Slow Ride – Thursday at LCA 2008

I started out [Thursday](http://linux.conf.au/programme/thursday) by going to
the keynote by [Stormy Peters](http://www.stormyscorner.com/). It was a little
less crowded getting seated this time around. A good keynote overall on what
motivates people to participate in open source projects and how that
interacts with companies paying them.

First main talk I went to was about “Memory-Efficient and Fast Websites — Pick Two!” which
by Malcolm Tredinnick was a very interesting talk although I did know a good
percentage of what he said already. However I picked up some links to tools
I didn’t know about already and some good tips on best practice.

One big problem was that the talk was very crowded, part of the problem with
this was that LCA this year didn’t have enough large rooms to go around. So while
the main Copland theatre could hold 493 people the others maxed out at 100-150
each. This meant that it took less than 25 percent of the attendees to fill
up one of these rooms ( from just 5 streams ). I guess that the organisers
just have to go with what rooms they have but future organisers should probably
try to have at least 3 rooms holding 200-250 people for a 600 person conference (with
one of these holding 400 plus ).

The other part of the problem was that [Rusty](http://ozlabs.org/~rusty/) got
the largest room and then spent 3 days scaring away as many attendees as
possible by telling them how much expertise was required. I suspect the organisers
had a “deer in headlights” moment or two with room allocations for this section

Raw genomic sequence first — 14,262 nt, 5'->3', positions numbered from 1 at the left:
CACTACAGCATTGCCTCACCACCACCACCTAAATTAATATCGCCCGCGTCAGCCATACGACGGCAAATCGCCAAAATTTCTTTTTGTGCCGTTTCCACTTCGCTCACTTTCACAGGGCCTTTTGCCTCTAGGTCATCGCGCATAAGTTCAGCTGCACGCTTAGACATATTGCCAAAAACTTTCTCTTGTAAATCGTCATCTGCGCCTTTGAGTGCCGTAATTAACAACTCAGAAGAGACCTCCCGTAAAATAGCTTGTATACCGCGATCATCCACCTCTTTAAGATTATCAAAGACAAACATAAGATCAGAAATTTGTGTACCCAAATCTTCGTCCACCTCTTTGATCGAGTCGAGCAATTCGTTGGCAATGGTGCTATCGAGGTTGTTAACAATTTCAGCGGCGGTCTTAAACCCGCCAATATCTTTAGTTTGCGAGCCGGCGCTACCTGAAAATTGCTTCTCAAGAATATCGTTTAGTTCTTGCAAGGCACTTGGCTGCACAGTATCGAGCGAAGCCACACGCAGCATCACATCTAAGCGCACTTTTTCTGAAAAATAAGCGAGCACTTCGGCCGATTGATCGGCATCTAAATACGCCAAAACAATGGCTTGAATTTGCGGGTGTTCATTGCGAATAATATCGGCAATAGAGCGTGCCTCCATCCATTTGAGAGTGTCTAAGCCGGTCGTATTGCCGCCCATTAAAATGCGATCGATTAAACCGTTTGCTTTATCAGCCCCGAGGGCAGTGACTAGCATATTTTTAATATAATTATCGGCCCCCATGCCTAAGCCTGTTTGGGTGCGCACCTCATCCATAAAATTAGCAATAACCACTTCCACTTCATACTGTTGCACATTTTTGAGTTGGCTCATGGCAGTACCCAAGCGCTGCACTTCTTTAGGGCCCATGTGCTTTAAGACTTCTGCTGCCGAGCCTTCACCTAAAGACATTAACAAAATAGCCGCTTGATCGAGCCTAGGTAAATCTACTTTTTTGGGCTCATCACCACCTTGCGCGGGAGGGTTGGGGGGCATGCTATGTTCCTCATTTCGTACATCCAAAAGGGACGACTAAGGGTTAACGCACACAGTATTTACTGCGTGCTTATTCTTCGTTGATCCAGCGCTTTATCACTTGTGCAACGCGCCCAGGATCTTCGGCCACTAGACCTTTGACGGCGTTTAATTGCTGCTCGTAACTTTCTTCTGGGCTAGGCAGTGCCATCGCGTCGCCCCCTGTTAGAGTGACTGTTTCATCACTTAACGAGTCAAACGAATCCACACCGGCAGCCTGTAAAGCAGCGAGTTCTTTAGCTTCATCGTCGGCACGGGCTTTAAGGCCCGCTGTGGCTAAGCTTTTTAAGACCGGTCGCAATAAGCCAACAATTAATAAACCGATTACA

and decided that Rusty would probably be the most popular. However as I
stated above the big disparity in room sizes put them in this tough position.

The other thing I got slightly annoyed about in the talk was the couple who
re-arranged several other people in order to sit next to each other during
the talk. I really think that you could have survived being a couple of
metres apart from an hour or two ( especially since you didn’t talk or touch
during the talk except during the break ) rather than shuffling other
people ( not me ) around. You really should remember that you are ( I hope )
independent thinking entities not some creepy hive mind.

Anyway enough blog bitchiness. Next I went to a talk about Speech and Braille
computer outputs by Jason White. A pretty good talk with some interesting bits,
in a survey of the current state of the technology. I think many people
were surprised that a [Refreshable Braille display](http://en.wikipedia.org/wiki/Refreshable_Braille_display) costs
some $8000 dollars. I think there are a couple of efforts starting to
happen to produce lower cost alternatives.

[Val Henson](http://www.valhenson.org/) next did a talk on [chunkfs](http://www.valhenson.org/chunkfs/)
which I liked. Not too technical for me to follow ( Everything I know about
the Kernel is from the Linux Weekly News ) but it seemed to cover the details
in the serious Kernel people were interested in.

Afterwards I went to a talk about [netconf](http://netconf.alioth.debian.org/)
by [Martin Krafft](http://en.wikipedia.org/wiki/Martin_Krafft) . The netconf
project is intended to replace ifupdown with something more event driven
to handle the more dynamic environment systems (especially laptops) live in
these days with networks coming and going dynamically and everything being
auto-configured.